Kentucky Republicans Getting Hit With Reality

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Trump’s first major budget proposal on Tuesday will include massive cuts to Medicaid and call for changes to anti-poverty programs that would give states new power to limit a range of benefits, people familiar with the planning said, despite growing unease in Congress about cutting the safety net. [WaPo]

Kentucky’s public pension debt just got a few billion dollars bigger. On Thursday, the Kentucky Retirement Systems board of trustees approved more pessimistic assumptions about the investment returns for state pension funds and the growth of state government payroll. The board debated but delayed voting on a similarly stark set of assumptions for local governments and their pensions. [John Cheves]

Former national security adviser Michael Flynn is so far refusing to cooperate with the Senate Intelligence Committee, which has issued a subpoena for documents related to his interactions with Russian officials. [HuffPo]

The Louisville Arena Authority and the University of Louisville’s athletics department have regularly failed to meet deadlines on their annual payments under the Yum Center’s lease agreement. [C-J/AKN]

It looks like President Donald J Trump has finally lived up to everyone’s expectations. [The Guardian]

Just a reminder that Terry Holliday’s replacement, Stephen Pruitt, is as ineffective and self-absorbed as his predecessor. He’s traveling the state nearly every day to promote himself, pose for newspaper photo ops and to discuss “accountability” – which he absolutely cannot make a thing. If Matt Bevin wasn’t a worthless piece of dumb, he would have figured out a way to oust this shyster a long time ago. [The Morehead News]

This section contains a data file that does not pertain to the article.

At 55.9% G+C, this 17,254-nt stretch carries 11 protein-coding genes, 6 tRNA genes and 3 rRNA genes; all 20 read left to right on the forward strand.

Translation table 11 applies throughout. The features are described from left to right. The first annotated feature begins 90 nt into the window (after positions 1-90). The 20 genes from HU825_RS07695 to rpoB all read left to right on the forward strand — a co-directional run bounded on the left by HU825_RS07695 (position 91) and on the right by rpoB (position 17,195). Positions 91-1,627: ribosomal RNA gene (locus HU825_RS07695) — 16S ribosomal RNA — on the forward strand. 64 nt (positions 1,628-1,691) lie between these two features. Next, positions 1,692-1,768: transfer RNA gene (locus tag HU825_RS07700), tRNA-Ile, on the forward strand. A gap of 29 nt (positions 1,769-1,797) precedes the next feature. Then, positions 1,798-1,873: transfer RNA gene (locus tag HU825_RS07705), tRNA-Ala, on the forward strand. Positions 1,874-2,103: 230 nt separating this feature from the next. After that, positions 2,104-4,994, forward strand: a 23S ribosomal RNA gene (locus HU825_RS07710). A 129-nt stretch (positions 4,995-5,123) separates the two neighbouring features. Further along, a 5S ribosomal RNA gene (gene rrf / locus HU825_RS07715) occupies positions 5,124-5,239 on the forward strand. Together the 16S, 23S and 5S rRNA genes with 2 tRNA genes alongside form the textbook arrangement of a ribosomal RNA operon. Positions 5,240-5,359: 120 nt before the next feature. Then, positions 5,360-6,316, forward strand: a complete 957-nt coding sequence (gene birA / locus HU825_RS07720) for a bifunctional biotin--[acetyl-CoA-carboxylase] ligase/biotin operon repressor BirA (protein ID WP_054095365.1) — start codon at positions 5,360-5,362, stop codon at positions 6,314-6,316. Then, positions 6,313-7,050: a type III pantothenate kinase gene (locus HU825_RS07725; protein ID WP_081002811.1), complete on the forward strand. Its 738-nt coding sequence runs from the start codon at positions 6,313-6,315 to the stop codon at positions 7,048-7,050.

A new account of what the Trump transition team knew about Michael Flynn’s problematic work for Turkey—and when it knew it—paints an even more baffling picture of Trump’s decision to install Flynn as national security adviser. The new details reported by The New York Times also further call into question claims by the White House and the vice president that they were unaware of Flynn’s work for Turkey until after he had left the administration. [TPM]

Ever wondered how you could tell Mike Harmon isn’t worth the air he’s breathing? He couldn’t find a problem with the KFC Grease Bucket in Louisville. Jim King and Jim Host have both been butthole deep in it and he couldn’t find a hair outta place. Hahahahahha. [Ronnie Ellis]

Media law experts and journalism advocates are sounding the alarm about President Donald Trump’s reported call to jail journalists for publishing classified information, saying the move amounts to “threatening to take away the right of free speech.” [MMFA]